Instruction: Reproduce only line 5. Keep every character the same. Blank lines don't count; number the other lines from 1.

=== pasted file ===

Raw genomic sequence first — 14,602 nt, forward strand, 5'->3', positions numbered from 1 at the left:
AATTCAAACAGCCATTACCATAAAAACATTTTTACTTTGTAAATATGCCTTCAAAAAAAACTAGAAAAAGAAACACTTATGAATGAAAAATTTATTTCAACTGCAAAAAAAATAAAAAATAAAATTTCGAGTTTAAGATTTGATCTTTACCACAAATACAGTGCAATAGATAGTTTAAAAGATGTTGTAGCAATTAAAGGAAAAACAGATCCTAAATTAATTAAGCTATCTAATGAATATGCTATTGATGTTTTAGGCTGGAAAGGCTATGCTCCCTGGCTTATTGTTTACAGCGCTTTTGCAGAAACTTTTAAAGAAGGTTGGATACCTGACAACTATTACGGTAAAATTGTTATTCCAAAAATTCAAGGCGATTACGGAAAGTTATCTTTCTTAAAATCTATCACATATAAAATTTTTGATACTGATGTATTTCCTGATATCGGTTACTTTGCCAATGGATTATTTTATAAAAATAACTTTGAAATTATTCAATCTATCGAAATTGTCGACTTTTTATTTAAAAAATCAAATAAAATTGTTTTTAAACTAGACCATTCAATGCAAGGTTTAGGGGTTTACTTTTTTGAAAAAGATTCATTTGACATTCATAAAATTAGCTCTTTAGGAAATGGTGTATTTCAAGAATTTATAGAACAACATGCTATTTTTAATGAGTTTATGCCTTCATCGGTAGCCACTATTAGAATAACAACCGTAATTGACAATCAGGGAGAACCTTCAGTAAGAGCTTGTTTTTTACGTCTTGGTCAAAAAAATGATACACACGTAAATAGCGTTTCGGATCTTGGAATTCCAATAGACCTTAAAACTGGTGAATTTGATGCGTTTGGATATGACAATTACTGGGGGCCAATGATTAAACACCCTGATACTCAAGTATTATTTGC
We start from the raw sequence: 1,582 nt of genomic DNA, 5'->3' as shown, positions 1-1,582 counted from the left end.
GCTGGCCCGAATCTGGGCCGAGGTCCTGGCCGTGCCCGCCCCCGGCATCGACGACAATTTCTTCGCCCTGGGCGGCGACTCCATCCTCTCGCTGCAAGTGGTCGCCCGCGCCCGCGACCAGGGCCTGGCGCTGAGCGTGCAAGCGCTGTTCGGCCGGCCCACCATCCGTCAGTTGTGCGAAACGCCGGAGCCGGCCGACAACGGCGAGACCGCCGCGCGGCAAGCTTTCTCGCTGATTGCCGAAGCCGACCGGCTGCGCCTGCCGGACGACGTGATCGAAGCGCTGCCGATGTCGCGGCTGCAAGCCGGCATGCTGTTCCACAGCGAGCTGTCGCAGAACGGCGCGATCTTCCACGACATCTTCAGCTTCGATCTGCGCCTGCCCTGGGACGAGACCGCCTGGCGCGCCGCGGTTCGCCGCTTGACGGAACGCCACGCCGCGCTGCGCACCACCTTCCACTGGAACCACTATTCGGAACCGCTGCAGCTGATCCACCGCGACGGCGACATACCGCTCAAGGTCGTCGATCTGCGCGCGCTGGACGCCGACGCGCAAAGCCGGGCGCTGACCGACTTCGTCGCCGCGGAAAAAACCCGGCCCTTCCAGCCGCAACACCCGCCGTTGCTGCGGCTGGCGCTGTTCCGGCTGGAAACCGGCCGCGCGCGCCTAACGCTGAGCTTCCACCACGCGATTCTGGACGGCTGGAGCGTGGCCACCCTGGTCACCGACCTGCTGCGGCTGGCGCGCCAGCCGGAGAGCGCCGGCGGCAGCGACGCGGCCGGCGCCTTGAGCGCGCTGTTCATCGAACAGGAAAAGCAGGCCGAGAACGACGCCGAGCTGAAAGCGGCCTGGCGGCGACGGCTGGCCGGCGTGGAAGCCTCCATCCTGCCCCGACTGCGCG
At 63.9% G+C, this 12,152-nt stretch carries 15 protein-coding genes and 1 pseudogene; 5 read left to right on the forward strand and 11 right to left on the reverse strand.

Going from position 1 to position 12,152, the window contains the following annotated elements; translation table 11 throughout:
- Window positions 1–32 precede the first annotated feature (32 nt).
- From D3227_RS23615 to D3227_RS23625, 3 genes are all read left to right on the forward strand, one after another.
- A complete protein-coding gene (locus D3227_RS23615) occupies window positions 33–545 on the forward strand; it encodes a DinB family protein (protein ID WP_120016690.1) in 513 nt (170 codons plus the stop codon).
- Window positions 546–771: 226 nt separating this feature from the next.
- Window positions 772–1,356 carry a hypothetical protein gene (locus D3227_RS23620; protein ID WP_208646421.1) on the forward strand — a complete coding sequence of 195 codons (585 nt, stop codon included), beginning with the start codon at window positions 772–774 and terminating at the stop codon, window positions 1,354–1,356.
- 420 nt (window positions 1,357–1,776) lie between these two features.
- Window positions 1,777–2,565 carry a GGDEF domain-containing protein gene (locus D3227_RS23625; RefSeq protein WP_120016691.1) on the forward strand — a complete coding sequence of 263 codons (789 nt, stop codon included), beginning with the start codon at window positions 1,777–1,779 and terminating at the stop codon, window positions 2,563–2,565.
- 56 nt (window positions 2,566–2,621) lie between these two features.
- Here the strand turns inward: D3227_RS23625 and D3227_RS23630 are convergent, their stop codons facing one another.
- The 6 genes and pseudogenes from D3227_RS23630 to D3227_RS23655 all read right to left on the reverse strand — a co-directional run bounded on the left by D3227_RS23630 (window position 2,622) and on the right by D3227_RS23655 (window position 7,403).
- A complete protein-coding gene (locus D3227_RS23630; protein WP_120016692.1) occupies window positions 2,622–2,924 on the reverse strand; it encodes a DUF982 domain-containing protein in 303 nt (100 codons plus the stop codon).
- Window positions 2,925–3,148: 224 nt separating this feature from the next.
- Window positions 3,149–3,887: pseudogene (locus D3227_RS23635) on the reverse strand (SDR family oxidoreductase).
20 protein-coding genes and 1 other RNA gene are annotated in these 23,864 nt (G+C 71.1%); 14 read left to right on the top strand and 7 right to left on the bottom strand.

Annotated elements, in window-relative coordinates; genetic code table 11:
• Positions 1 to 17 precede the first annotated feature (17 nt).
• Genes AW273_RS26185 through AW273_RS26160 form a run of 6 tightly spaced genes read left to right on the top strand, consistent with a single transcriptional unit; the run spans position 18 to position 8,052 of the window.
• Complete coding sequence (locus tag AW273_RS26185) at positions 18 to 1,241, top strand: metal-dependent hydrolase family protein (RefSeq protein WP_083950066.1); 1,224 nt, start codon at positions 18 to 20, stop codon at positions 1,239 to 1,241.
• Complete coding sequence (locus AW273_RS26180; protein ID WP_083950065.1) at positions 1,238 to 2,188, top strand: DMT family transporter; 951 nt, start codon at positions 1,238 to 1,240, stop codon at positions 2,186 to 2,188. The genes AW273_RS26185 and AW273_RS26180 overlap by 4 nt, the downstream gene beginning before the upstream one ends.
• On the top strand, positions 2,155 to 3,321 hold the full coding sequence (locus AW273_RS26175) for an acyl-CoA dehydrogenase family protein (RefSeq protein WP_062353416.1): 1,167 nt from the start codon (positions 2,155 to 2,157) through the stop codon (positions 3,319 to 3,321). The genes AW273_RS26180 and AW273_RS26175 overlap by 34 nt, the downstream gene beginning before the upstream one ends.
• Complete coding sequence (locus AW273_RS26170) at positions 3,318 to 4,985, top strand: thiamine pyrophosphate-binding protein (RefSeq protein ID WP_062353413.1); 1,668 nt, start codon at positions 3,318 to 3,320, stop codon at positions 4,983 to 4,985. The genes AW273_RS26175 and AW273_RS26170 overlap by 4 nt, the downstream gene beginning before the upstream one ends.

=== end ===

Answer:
At 63.9% G+C, this 12,152-nt stretch carries 15 protein-coding genes and 1 pseudogene; 5 read left to right on the forward strand and 11 right to left on the reverse strand.